You might brush off the early signs of whooping cough because they look an awful lot like the common cold. Older children and teens may develop congestion, mild fever, cough, or runny nose; however, within the first 1-2 weeks you will notice that the cough gets worse. In fact, your child may develop severe and sudden coughing fits.
Children and newborns are more likely to display severe symptoms. They may not have a whoop in their cough, but they may vomit or show severe fatigue after coughing. While anyone can develop whooping cough, infants are at particular risk for serious and life-threatening complications so it’s important to have your family vaccinated.
While newborns are too young to be vaccinated against whooping cough, you should make sure that the rest of your family is fully vaccinated. The DTaP vaccine will protect against whooping cough and will be administered at 2, 4, and 6 months old, again at 15 to 18 months, and again at 6 years for a total of five doses.
If you suspect that your child might have whooping cough, you must call your pediatrician right away. Children under 18 months old may require hospitalization so doctors can continuously monitor them, as children are more likely to stop breathing with whooping cough. Of course, coming in during the early stages of the infection is important as antibiotics are more effective at the very start of the illness.
- Resting as much as possible
- Staying hydrated
- Sticking to smaller meals to safeguard against cough-induced vomiting
- Making sure your family is up to date on their vaccinations
This is a normal habit in newborns that typically goes away around 6-7 months; however, this seemingly innocuous habit may actually be a cause for concern if thumb sucking continues beyond 2-4 years, where it can alter the shape of the face or cause teeth to stick out.
Many children desire a pacifier between feedings, but this should not be a replacement for feedings. It’s important to recognize when your child is sucking because they are hungry and whether they merely want to self-soothe. If your child still has an urge to suck and they don’t need to nurse, then a pacifier is a safe way to soothe and ease your child’s needs (if they want it).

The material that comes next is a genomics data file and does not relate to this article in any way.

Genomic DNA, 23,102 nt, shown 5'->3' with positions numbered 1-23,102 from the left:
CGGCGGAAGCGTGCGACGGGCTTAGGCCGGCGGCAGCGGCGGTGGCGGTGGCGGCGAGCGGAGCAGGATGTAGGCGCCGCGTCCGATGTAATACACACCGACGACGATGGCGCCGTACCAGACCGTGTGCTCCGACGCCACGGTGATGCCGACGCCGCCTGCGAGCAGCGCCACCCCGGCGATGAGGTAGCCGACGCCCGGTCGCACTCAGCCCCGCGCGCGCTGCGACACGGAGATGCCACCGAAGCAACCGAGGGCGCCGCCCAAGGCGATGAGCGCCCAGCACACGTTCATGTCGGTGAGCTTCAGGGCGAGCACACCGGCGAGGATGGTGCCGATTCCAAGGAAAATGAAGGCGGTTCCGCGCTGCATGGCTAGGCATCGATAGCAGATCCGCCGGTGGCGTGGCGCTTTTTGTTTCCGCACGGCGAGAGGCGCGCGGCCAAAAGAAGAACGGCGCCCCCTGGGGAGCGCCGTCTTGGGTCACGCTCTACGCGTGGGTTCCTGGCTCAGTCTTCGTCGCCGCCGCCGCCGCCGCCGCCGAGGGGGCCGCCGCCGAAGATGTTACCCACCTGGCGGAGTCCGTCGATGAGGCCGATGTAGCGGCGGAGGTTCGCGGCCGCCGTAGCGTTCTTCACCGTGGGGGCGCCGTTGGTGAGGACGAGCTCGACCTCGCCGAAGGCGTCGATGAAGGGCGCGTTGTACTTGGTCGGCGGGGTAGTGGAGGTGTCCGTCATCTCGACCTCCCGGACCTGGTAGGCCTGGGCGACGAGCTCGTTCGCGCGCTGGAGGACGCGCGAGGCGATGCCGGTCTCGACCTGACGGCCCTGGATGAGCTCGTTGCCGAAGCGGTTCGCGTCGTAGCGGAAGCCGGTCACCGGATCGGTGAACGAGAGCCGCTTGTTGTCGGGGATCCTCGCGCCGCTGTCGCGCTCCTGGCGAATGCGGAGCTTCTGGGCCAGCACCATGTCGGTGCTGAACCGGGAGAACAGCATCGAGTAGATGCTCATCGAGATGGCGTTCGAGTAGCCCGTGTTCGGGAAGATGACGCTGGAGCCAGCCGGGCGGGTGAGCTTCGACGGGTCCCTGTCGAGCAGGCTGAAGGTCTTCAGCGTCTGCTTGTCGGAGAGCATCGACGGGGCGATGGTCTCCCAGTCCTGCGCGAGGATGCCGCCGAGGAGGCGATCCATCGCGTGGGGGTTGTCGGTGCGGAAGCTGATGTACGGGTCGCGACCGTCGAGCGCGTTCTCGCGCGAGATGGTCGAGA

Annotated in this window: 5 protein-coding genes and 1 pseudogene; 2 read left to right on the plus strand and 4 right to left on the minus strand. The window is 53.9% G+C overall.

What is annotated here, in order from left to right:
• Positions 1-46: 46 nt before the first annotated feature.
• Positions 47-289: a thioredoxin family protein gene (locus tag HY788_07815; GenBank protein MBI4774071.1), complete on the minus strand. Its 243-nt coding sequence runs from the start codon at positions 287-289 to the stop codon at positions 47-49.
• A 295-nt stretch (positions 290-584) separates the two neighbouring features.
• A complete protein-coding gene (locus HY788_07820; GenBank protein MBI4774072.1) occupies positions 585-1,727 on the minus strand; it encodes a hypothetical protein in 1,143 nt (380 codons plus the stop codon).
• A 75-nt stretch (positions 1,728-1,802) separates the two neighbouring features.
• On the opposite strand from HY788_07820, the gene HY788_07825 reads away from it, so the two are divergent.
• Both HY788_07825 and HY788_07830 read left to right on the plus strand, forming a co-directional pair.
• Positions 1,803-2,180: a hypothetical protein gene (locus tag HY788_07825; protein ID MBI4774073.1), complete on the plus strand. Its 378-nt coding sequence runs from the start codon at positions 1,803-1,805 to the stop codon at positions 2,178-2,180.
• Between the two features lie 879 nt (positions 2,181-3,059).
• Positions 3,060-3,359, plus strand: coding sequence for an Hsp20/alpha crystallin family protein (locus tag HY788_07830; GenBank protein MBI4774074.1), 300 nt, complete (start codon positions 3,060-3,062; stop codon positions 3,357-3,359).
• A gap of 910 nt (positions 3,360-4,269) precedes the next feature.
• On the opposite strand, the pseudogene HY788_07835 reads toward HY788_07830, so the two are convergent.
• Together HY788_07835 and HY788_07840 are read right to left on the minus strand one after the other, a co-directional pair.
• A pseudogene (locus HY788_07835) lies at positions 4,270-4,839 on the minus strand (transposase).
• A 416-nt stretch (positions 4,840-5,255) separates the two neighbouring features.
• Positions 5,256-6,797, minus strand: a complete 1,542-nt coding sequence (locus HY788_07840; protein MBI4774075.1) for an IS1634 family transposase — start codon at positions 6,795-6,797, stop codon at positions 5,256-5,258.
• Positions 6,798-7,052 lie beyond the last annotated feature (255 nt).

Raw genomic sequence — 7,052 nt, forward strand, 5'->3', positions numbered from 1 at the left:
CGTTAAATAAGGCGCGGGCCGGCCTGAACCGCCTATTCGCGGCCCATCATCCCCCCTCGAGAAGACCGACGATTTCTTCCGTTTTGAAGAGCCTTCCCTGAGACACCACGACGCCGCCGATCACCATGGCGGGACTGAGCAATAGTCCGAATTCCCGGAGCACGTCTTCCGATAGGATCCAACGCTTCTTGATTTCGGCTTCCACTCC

- Do not tease or punish your child for using a pacifier, but instead praise them when they do not use it. Provide them with rewards when they go without it.
- Some children use pacifiers out of boredom, so give your child something to do to distract them such as playing with a game or toy (to keep their hands busy).
- If incentives and rewards aren’t enough and your child is still using a pacifier, your pediatrician may recommend a “thumb guard” that can prevent your child from sucking their thumb. While you may feel in a rush to get rid of your child’s pacifier, it’s important to be patient. All children eventually stop this habit.
If you notice head lice in your child there’s no way around it: you have to treat the lice. They will not go away on their own. It might give you the heebie-jeebies but it’s important to find a treatment that will get rid of these little critters quickly. You should also check all members of your family to make sure they don’t have lice too, as this problem can spread quickly.
The good news is that you can often treat lice from the comfort of your own home. While there are certain hair salons that may cater to the treatment of lice, it’s worth it to try and treat the problem yourself. There are a variety of over-the-counter shampoos and rinses that can kill lice and their eggs (also known as nits). You may want to talk with your pediatric doctor about the treatment process, which products to use and whether or not you should reapply the shampoo or rinse days after the first application.